Mechanical repairs – while your insurance carrier may give you a pro-rated adjustment for items like new tires, a rebuilt transmission, etc. Guidebooks do not. These items are generally required for the vehicle to be in good working order and fall into the area of vehicle condition. Be prepared when you meet with your adjuster. Bring receipts for all recent maintenance items, repairs, upgrades, etc. Items like brakes are not generally pro-rated. The adjustment given for these items are usually of a conciliatory nature and not significant.
Negotiating – Remember, YOU are the customer. The policyholder. Insurance carriers spend $5.7 B per year in advertising trying to attract new policyholders, they lose on average almost 1 out of 2 (50%) after accidents due to claims handling. Let them know that you intend to stay if they treat you fairly and fairly is YOUR perception and opinion, not theirs. It is their job to make you FEEL like you have been treated fairly and most insurance adjustors lack the social skills to handle people. They follow a process and deviating from the process makes them uneasy and they resist. If you sense resistance, escalate your claim to a supervisor and you will be rewarded. Squeaky wheels get oiled!
Diminished Value Claims – there are provisions for diminished value in three states; GA, KS & NC. That means the insurance carrier will be writing you a supplemental check specifically for diminished value after they settle your claim. Specific formulas are established for that purpose in each state. The adjuster will generally not initiate any discussion and will dismiss this topic as non-negotiable and formula driven by state legislation. Ask and you shall receive!
How many people get a DIMINISHED VALUE ADJUSTMENT? Well I didn’t! Because I didn’t ask for one! Now if the vehicle is a total loss, diminished value is kind of a moot point. But if it gets repaired and the accident was not your fault, you should be compensated. If there is any doubt in your mind that if any “reported” accident will have an impact on your vehicles value, go to www.carfax.com and under ABOUT US you can find out what they specifically report on. This was taken from their site:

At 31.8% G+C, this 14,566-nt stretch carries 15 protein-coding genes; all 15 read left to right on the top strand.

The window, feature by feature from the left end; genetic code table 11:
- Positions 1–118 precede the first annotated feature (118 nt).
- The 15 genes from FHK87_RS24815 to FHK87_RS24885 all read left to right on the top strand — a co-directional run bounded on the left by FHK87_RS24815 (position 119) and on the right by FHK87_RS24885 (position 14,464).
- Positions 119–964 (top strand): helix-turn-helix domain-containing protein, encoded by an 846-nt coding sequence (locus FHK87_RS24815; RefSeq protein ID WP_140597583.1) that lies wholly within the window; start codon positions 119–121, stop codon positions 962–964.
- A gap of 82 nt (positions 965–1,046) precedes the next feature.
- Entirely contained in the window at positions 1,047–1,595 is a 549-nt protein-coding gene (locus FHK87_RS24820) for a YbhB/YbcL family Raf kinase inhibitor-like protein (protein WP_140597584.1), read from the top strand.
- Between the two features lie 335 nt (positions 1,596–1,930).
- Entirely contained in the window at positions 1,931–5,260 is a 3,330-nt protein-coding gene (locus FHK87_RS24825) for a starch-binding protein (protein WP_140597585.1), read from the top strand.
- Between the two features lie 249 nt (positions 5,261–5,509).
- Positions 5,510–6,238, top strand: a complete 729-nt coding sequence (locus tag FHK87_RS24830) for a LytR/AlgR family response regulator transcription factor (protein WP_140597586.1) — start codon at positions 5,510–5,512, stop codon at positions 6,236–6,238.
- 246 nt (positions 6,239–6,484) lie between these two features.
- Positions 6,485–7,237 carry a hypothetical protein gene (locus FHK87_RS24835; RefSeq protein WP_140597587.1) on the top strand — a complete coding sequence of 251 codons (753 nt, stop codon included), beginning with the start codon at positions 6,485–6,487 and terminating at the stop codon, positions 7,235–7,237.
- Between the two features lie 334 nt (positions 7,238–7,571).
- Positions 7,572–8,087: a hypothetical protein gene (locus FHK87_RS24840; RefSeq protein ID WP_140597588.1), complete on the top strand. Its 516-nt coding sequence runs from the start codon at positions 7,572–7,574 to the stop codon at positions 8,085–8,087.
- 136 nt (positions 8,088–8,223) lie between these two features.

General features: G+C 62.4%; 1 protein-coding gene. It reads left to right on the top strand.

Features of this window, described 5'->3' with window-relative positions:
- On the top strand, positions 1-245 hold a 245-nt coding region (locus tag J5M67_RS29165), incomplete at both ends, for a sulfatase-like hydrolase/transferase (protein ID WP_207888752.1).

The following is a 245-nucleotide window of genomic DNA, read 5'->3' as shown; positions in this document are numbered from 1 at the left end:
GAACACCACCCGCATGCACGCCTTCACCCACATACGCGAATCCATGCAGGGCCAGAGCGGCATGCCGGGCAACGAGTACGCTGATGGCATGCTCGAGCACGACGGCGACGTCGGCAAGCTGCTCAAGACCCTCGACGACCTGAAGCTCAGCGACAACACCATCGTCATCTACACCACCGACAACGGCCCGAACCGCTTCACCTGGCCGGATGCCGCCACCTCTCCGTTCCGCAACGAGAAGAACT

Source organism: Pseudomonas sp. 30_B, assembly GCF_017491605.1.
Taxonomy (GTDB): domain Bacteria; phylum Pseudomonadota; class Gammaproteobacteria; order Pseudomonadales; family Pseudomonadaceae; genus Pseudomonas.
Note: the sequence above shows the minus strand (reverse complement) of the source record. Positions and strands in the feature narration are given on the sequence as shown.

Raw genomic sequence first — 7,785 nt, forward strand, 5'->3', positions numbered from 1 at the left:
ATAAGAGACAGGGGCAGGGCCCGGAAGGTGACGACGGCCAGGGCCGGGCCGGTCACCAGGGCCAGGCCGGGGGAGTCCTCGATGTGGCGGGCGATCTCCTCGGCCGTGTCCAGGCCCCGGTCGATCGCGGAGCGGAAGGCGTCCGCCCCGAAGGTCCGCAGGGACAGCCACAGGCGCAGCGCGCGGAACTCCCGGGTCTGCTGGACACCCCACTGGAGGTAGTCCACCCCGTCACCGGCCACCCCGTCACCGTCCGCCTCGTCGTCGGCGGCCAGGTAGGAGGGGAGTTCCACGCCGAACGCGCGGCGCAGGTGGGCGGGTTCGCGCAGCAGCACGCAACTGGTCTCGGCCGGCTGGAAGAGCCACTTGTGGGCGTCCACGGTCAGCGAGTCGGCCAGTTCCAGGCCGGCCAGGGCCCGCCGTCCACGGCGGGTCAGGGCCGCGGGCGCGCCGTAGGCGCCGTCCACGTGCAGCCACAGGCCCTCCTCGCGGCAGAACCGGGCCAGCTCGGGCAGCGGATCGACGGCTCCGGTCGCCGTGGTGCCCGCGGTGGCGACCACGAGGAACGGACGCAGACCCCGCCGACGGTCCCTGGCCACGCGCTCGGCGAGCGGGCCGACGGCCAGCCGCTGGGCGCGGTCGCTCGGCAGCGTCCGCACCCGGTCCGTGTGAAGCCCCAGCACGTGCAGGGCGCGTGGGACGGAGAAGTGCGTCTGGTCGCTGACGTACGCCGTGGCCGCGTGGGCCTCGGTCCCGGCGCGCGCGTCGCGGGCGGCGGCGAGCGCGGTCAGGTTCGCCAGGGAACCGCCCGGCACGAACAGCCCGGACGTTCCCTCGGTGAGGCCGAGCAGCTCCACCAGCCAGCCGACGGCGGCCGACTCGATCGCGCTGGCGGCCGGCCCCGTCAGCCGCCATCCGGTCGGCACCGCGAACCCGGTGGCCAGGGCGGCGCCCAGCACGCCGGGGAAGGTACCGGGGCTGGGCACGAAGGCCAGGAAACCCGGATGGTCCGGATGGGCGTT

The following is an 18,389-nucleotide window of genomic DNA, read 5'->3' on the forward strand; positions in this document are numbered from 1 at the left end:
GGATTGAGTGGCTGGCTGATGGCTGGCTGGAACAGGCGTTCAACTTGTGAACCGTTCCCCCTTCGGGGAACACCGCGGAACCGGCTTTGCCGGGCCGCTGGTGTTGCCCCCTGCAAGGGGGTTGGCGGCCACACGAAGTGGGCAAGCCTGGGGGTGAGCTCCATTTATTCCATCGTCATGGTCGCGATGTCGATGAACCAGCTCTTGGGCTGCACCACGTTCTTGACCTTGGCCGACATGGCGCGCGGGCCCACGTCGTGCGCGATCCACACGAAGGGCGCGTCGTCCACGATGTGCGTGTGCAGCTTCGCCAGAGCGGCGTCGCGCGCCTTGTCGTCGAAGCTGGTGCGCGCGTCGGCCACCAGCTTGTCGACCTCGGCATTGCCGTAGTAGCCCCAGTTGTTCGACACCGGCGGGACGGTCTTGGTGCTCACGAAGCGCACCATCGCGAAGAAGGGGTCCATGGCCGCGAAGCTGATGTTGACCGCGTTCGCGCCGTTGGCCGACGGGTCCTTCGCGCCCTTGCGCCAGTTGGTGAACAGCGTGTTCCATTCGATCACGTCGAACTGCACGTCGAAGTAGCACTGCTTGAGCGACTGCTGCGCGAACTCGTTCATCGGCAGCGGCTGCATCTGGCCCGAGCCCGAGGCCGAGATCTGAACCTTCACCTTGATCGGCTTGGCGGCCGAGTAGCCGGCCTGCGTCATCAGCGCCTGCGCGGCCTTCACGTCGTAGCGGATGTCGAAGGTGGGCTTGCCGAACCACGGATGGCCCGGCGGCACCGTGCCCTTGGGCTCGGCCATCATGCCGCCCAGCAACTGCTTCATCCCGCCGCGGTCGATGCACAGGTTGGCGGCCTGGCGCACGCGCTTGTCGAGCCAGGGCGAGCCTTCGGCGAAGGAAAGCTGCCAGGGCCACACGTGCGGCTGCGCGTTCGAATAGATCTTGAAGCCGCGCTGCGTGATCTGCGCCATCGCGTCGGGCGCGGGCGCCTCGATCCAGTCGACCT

Every CARFAX Report contains information that can impact a consumer's decision about a used
vehicle. Some types of information that a CARFAX Report may include are:
- Title information, including salvaged or junked titles
- Flood damage history
- Total loss accident history
- Odometer readings
- Lemon history
- Number of owners
- Accident indicators, such as airbag deployments
- State emissions inspection results
- Service records
- Vehicle use (taxi, rental, lease, etc.)
CARFAX receives information from more than 34,000 data sources including every U.S. and Canadian provincial motor vehicle agency plus many auto auctions, fire and police departments, collision repair facilities, fleet management and rental agencies, and more.
READ the above AGAIN carefully… “Every CARFAX Report contains information that can impact a consumer's decision about a used vehicle”
This translates to…”what we report will have an impact on who looks at your vehicle”. This will unequivocally have a financial impact on YOUR vehicles’ value when you go to “trade” or “sell” the vehicle. All franchised and independent auto dealers in the USA try to avoid trading vehicles with accident history because it complicates the sales process with damage disclosures, thereby increasing liability.
Think of it this way… what consumer goes to a dealer intending to buy a car that has been in an accident?
CARFAX has successfully capitalized on insurance company data sources, motor vehicle and municipal data sources. The information from your accident can and will be shared and will be attached to your vehicle’s history FOREVER.
Get paid for the diminished value up front by your insurance company! Fight for it now because you will give it up later…